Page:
I have no idea if I have HA but I’m trying to figure that out. I have a history of disordered eating, mainly throughout my late high school to early college years. I always ebbed on the side of overweight, but after meeting my husband in 2014 (only a few months after i started taking the pill), I began a “weight loss” journey that ended in about a 15 pound weight loss. After our wedding in January 2017, I spent the year reverse dieting, repairing my metabolism, and reincorporating every food into my diet. I gained about 7-10 pounds and felt really good about where I was mentally (still do :))….. I love fitness and health but I started backing off my workouts in the past few months, especially during the fertility treatments. I take fitness classes and can’t say I overdue it. Moderate exercise at best….I currently exercise a max of 3x per week……..I got an iDax scan yesterday which confirmed what I already in my heart knew, I have a good body fat percentage at 26%. My BMI is is at 22.5 and hopefully rising as I continue to rest. My bone density looked average (I think the tech told me I was right under the 50 percentile in density). Is it possible to have a healthy body fat percentage, a healthy BMI, and still have HA?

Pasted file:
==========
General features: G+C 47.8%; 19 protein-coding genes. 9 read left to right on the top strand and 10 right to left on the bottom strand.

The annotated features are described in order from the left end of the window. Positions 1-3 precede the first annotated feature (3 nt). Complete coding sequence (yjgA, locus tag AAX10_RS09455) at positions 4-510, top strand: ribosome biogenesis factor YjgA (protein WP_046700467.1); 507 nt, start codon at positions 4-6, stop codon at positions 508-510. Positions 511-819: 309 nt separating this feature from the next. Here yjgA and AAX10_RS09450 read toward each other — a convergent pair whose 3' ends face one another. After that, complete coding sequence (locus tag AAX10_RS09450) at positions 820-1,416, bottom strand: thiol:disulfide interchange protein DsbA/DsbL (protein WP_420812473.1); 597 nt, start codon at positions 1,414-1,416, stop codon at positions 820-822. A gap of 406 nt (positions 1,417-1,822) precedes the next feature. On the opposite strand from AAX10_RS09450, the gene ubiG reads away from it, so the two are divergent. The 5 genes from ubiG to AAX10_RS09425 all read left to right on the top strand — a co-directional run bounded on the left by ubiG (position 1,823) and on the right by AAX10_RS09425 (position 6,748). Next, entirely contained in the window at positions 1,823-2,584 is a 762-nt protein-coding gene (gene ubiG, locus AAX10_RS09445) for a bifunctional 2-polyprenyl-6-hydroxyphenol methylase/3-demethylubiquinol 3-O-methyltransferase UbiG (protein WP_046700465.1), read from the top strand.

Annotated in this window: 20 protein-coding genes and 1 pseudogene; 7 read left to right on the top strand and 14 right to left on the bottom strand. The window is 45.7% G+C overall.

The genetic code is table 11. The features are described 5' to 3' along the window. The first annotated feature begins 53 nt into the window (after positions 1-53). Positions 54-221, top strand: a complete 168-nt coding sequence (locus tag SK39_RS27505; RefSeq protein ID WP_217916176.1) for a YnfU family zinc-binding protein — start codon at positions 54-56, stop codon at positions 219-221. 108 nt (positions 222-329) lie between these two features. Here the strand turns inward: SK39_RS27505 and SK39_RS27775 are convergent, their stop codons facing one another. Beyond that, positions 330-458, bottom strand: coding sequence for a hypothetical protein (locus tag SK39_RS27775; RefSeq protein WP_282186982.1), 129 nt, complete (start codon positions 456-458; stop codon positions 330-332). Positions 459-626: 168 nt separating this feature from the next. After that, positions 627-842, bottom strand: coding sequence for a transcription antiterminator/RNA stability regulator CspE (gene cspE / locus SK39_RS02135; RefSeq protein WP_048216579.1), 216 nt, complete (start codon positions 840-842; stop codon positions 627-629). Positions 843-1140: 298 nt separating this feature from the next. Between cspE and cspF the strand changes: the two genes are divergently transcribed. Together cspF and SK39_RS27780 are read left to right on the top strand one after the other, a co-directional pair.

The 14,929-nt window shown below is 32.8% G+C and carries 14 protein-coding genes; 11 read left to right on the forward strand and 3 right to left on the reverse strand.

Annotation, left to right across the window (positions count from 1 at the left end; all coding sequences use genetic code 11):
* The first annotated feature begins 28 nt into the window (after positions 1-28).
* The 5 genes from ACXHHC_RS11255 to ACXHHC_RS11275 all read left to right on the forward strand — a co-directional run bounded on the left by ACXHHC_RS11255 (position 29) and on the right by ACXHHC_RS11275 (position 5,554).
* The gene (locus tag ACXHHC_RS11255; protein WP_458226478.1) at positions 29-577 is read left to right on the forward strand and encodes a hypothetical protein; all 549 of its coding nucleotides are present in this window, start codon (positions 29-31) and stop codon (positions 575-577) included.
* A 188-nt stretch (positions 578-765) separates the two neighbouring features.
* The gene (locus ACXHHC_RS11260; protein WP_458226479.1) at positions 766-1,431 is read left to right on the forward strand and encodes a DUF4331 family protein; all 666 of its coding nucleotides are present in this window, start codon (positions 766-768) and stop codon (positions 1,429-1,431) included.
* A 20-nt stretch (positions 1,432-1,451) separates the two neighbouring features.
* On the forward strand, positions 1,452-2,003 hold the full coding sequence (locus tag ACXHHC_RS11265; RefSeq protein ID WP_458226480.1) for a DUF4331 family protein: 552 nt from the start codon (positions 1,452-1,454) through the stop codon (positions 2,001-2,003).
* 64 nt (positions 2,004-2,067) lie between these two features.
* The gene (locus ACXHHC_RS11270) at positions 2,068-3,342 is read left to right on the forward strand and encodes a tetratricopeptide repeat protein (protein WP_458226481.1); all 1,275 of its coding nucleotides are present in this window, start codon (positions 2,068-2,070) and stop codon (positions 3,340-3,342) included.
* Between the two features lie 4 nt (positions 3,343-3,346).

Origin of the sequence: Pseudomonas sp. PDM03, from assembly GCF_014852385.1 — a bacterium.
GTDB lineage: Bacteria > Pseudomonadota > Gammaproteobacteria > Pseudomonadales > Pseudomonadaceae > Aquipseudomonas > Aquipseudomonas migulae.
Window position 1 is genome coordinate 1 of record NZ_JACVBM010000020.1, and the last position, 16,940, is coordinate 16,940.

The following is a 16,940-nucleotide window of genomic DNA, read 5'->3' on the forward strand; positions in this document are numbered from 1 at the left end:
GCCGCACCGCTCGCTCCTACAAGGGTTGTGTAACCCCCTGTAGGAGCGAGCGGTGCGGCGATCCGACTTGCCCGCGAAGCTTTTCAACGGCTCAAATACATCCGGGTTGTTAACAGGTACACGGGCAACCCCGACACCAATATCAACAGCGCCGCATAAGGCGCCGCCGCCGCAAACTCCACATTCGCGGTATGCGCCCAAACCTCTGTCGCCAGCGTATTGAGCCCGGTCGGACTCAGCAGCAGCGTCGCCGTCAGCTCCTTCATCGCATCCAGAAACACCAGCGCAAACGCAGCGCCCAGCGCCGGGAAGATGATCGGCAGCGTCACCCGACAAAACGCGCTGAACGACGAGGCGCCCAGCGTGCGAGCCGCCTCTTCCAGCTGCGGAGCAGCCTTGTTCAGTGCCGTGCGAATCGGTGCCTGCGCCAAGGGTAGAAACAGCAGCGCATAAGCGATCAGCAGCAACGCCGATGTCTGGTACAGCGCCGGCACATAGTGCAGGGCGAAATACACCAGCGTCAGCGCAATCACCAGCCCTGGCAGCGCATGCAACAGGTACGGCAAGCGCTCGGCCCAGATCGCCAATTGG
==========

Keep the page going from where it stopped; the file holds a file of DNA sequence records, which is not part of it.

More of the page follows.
I am currently taking a supplement called CONCEPTION (it has vitex and myo inositol), CoQ10, Acai, Fish oil, Vitamin E, and Magnesium Citrate. I am on an estrogen regimen and will add in progestin next week to have my last “fake bleed”. ( i wish i wouldn’t have agreed to this, but my RE suggested i do this to have a better chance at spontaneously ovulating after). After that fake bleed I am starting the Fertility Cleanse that i purchased through The Natural Fertility Shop. It is supposed to really help your liver flush out the excess hormones.